Keen to grow within councillors culture of can-do, can-achieve

What do you know about the 14 candidates contesting the 2019 Dunedin mayoral elections? City council reporter Chris Morris puts the questions to Jules Radich. 

Jules Radich
Jules Radich
Jules Radich

Age: 64.
Brought up: Southland, then Dunedin.
Occupation: Business coach, company director.
Council/governance experience: Company director, watching council meetings.
Political orientation: Multi-coloured and independent.
Describe yourself in three words: Collaborative, patient, determined.

Jules Radich is used to life in the fast lane as a former competitive motorcyclist.

Now he wants to go up another gear by becoming Dunedin's next mayor.

Mr Radich, who is now a business coach, is also a staunch advocate of business development in Dunedin.

And he has been vocal about the need to rebuild the groyne at St Clair Beach, as a first step to building up sand levels there and protecting the area from coastal erosion.

Why should people vote for you to be mayor?

I'm a successful local businessman with a science degree from [the University of] Otago, so I bring business sensibilities with an analytical bent, and my main strength is a strategic overview.

I've travelled widely. I've been involved with many business people, and I've also had this history now, over the last 12 years, of helping other business owners achieve their goals. I see a critical aspect of Dunedin community life is the welfare of the small business person - the small and medium-sized businesses in this town grew the town ... that's the critical driver in the city these days.

Your priorities if elected mayor?

The No1 thing is to get the councillors around that table focusing on their values and why they're there, and to grow within the councillors a culture of can-do and can-achieve, based on our heritage and natural values in Dunedin.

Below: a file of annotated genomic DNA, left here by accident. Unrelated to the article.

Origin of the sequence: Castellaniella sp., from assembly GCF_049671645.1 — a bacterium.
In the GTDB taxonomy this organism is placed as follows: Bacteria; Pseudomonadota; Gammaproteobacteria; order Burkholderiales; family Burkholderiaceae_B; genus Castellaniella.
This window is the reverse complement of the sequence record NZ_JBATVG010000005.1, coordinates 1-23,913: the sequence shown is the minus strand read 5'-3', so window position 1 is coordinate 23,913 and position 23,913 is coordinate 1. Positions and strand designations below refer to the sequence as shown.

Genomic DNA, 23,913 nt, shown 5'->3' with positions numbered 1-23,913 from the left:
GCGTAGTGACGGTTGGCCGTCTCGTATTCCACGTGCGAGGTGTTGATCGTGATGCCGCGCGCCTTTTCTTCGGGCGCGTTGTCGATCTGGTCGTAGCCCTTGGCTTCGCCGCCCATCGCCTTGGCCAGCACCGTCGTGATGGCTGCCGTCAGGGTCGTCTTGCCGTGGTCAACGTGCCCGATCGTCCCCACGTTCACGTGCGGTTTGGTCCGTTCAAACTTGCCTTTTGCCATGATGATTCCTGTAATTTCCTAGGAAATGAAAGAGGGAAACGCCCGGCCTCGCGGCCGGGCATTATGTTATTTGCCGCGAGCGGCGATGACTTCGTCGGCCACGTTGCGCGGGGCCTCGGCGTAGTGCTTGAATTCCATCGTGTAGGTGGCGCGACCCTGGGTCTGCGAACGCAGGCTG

What makes you qualified for the job?

I think it's critically important to start with the councillors and get us near enough on the same page, so we can work from a common set of agreed values, and we use that to reference the decisions we make, the actions we take.

What is the city doing well, and what could it do better?

We have created a lot of cultural and artistic assets in this town which have not received enough leverage as yet. We can create a lot of adjacent businesses to those cultural assets, I believe. We can make better use of them.

Economically we have some really vibrant companies in this town, which are taking over from the engineering style of firms that used to be the key drivers in town of the past. While there are plenty of engineering firms that are very good and strong here, they're more local than what I would like. I would love to have them working all round the world.

My environmental plan is based on climate change resistance. What that means is that we push back on the effects of climate change, hard ... That starts with rebuilding the groyne on St Clair Beach. If we rebuild that, we raise the beach level by 2-3m, and that then protects South Dunedin.